Microsoft chief executive Steve Ballmer just said at the Web 2.0 conference here in San Francisco that the software giant will acquire 20 companies a year for the next five years, ranging from $50 million to $1 billion.
This steals from the playbook of News Corp, the media company that generated excitement among Internet companies after it acquired MySpace and others. There’s a tactic here: By declaring you are hungry, you get entrepreneurs coming to you to show you their wares — letting you get a glimpse of emerging technology even if you’re not going to buy it.
Google and to a lesser extent, Yahoo, have also acquired dozens of companies over the past few years, with Google much more acquisitive recently. Google has acquired at least 10 companies over the last year (there may be more than we’re unaware of), compared to Microsoft’s four. Yahoo has also acquired four. See list here.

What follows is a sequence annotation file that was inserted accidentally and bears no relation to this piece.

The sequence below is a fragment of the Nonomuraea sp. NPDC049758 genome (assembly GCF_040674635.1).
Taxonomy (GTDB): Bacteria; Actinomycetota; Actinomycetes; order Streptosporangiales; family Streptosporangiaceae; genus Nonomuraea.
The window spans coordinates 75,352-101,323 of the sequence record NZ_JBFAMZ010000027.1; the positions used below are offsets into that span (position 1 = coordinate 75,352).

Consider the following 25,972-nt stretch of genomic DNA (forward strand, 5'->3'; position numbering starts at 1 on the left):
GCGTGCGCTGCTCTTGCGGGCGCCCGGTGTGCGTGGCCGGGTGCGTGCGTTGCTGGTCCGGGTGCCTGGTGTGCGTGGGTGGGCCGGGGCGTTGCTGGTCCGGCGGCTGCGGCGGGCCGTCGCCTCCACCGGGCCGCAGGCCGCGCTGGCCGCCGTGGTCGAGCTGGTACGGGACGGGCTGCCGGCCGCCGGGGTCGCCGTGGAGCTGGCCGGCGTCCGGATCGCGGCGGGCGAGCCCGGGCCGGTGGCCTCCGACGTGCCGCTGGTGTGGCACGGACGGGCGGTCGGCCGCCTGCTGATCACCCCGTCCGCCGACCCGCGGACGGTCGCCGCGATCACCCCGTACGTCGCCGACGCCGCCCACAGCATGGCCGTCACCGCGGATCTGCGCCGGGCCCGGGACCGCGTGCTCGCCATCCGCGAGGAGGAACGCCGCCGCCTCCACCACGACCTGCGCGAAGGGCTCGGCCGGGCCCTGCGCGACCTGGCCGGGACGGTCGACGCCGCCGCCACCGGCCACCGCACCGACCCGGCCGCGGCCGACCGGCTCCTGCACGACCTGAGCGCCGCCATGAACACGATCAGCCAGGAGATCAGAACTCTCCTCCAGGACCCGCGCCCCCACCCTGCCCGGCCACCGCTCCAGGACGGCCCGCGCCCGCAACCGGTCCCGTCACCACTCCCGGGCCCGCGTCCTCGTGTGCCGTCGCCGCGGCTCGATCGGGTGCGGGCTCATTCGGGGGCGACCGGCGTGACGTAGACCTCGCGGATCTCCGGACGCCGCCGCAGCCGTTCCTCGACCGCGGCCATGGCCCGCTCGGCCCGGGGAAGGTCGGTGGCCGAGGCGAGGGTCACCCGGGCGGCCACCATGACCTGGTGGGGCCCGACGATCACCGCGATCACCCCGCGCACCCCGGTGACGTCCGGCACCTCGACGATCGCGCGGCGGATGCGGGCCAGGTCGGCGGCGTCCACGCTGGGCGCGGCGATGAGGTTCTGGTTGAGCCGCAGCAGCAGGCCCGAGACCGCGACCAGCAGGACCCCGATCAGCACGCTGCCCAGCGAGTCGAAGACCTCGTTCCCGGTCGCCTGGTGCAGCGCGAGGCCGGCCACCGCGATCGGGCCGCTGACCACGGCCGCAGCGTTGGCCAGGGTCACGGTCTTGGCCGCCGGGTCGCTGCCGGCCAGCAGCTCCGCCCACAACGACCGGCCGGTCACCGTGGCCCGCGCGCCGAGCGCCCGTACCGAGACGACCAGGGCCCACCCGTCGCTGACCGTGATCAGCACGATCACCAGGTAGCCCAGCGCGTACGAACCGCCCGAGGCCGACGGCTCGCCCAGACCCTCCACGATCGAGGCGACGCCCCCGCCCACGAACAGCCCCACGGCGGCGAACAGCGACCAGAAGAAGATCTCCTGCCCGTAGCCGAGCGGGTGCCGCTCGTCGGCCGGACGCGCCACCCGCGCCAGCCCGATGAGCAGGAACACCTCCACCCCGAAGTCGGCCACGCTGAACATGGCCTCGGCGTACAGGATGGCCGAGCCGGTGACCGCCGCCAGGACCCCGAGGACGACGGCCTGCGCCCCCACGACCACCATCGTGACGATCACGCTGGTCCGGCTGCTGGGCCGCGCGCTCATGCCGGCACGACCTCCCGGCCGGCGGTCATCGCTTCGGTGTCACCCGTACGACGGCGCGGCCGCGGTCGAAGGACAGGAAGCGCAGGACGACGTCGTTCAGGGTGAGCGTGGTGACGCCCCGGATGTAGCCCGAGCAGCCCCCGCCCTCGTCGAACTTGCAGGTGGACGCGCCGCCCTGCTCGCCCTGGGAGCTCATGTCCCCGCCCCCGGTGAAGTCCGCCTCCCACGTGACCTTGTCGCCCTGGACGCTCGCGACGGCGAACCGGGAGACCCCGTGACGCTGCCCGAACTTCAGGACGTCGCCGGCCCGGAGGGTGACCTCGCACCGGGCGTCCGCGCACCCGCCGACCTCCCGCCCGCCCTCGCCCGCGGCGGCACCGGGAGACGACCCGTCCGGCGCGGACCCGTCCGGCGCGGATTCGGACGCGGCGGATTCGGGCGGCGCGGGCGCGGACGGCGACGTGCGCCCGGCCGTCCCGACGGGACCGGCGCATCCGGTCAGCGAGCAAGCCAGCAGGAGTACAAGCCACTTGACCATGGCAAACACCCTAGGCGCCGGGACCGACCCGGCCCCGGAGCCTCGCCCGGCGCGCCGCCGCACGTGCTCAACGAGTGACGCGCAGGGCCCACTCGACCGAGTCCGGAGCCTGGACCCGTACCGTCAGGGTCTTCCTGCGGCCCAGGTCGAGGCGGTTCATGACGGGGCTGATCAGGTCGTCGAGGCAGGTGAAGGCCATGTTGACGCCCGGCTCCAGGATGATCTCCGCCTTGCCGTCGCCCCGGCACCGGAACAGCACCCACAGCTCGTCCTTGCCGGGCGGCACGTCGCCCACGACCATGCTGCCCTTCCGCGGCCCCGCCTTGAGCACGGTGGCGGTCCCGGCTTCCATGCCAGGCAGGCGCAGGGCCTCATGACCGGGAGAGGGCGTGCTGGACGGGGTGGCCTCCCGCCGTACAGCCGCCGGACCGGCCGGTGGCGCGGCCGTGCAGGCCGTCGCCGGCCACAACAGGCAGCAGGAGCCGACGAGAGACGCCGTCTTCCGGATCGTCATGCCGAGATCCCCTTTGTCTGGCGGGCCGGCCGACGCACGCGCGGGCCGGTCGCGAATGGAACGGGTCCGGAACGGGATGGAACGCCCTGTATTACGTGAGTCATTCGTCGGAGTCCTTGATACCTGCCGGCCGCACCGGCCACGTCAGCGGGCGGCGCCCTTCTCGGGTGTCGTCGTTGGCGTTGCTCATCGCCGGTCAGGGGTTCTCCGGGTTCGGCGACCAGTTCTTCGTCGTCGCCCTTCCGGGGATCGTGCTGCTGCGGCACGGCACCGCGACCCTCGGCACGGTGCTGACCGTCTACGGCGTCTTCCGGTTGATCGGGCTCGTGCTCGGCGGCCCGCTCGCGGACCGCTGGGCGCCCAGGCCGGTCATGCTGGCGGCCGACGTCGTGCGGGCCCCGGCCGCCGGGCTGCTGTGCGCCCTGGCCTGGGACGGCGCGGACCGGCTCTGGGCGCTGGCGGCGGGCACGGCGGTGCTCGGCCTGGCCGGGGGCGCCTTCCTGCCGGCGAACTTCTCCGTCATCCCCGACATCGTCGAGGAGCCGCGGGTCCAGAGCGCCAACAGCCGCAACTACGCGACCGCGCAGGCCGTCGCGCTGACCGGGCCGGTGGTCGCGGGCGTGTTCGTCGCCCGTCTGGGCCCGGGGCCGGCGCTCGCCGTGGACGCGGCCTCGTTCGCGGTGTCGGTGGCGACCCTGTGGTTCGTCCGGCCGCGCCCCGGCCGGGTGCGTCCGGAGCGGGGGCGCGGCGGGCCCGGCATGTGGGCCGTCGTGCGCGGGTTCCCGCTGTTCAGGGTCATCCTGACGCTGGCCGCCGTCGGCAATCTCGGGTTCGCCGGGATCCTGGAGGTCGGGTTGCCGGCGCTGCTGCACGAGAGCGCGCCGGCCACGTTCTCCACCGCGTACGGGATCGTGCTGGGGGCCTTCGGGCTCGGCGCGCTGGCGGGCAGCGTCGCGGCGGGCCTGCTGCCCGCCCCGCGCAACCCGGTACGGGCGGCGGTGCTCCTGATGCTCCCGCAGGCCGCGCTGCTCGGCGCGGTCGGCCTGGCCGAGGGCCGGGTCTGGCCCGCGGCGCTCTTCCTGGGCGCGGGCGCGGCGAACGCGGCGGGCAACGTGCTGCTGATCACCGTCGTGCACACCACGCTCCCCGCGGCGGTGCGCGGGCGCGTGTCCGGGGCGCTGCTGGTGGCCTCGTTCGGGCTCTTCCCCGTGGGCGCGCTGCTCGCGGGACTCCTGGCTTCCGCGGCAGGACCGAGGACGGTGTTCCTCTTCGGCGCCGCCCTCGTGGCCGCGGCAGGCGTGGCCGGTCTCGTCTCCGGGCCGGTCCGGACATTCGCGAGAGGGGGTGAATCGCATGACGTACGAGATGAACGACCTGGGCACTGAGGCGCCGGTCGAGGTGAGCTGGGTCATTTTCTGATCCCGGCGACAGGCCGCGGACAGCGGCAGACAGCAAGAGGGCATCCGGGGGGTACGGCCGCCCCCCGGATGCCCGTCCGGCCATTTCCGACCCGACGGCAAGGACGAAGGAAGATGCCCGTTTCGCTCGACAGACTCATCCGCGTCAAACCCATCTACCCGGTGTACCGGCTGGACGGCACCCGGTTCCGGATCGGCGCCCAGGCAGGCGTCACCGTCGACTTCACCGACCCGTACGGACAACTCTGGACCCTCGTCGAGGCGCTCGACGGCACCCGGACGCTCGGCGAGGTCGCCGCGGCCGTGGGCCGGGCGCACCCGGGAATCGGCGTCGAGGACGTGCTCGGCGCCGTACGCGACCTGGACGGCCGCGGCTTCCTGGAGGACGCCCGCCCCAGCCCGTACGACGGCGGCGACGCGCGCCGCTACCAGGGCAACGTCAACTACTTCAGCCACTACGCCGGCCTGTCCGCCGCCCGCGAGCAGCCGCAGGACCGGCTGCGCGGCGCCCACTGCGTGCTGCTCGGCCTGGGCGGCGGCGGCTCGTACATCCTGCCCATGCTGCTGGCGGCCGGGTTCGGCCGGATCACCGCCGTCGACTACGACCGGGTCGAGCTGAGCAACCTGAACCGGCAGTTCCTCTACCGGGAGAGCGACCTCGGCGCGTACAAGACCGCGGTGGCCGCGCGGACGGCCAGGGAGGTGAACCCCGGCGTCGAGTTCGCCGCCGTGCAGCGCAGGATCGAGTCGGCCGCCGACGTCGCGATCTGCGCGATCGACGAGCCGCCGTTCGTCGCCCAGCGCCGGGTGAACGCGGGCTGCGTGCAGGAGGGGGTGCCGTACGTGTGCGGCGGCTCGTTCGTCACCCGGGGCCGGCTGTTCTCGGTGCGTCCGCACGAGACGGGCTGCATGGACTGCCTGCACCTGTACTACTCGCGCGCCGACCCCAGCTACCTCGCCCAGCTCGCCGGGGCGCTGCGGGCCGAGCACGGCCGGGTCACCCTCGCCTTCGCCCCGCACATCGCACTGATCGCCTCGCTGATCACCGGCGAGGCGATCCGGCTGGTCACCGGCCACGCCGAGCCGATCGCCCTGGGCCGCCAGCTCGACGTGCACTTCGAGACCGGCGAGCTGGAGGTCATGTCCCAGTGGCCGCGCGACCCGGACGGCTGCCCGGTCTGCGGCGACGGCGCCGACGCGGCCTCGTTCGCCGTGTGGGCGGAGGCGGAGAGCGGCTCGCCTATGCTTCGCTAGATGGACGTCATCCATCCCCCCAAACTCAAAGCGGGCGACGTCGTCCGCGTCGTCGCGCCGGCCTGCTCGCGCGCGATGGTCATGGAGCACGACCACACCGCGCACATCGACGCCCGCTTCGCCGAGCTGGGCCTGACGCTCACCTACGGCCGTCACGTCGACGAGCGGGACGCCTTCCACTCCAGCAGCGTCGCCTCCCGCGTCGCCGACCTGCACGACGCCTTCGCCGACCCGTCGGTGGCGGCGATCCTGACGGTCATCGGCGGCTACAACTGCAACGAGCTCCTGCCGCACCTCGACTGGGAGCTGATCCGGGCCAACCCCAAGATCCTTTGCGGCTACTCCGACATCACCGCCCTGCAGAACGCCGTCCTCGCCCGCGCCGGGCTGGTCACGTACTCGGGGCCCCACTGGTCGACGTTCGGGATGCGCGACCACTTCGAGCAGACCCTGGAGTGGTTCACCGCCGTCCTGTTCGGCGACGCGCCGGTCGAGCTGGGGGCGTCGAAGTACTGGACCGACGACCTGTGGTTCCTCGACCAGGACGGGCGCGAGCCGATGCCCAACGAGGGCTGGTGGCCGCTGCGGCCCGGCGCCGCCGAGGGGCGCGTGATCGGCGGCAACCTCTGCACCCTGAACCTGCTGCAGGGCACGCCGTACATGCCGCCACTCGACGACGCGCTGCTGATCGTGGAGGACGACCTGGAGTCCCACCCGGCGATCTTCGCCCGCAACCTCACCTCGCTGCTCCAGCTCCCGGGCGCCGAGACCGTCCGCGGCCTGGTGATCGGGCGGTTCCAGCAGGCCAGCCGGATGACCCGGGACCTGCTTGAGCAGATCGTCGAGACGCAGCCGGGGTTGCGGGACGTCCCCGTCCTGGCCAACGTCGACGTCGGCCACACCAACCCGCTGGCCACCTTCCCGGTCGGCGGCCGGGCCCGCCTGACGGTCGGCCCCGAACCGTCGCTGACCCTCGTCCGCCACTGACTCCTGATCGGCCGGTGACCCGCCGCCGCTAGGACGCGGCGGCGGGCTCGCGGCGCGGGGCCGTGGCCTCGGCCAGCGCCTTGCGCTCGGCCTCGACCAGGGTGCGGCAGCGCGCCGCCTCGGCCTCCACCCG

With Google’s momentum lately, the fear and loathing that startups once had of Microsoft might be ebbing. Microsoft became famous during its hegemonic rule of the 1990s for engaging in negotiations with a start-up, and then pulling back at the last minute and launching an internal competitor. Now, with less time on its hands to stay in front of eager, nimble Web competitors like Google, and needing more goodwill from Internet developers for its latest initiatives online, Microsoft may lose some of its ruthless edge — or at least, be perceived to be losing it.
[Mark Coker contributed to this report.]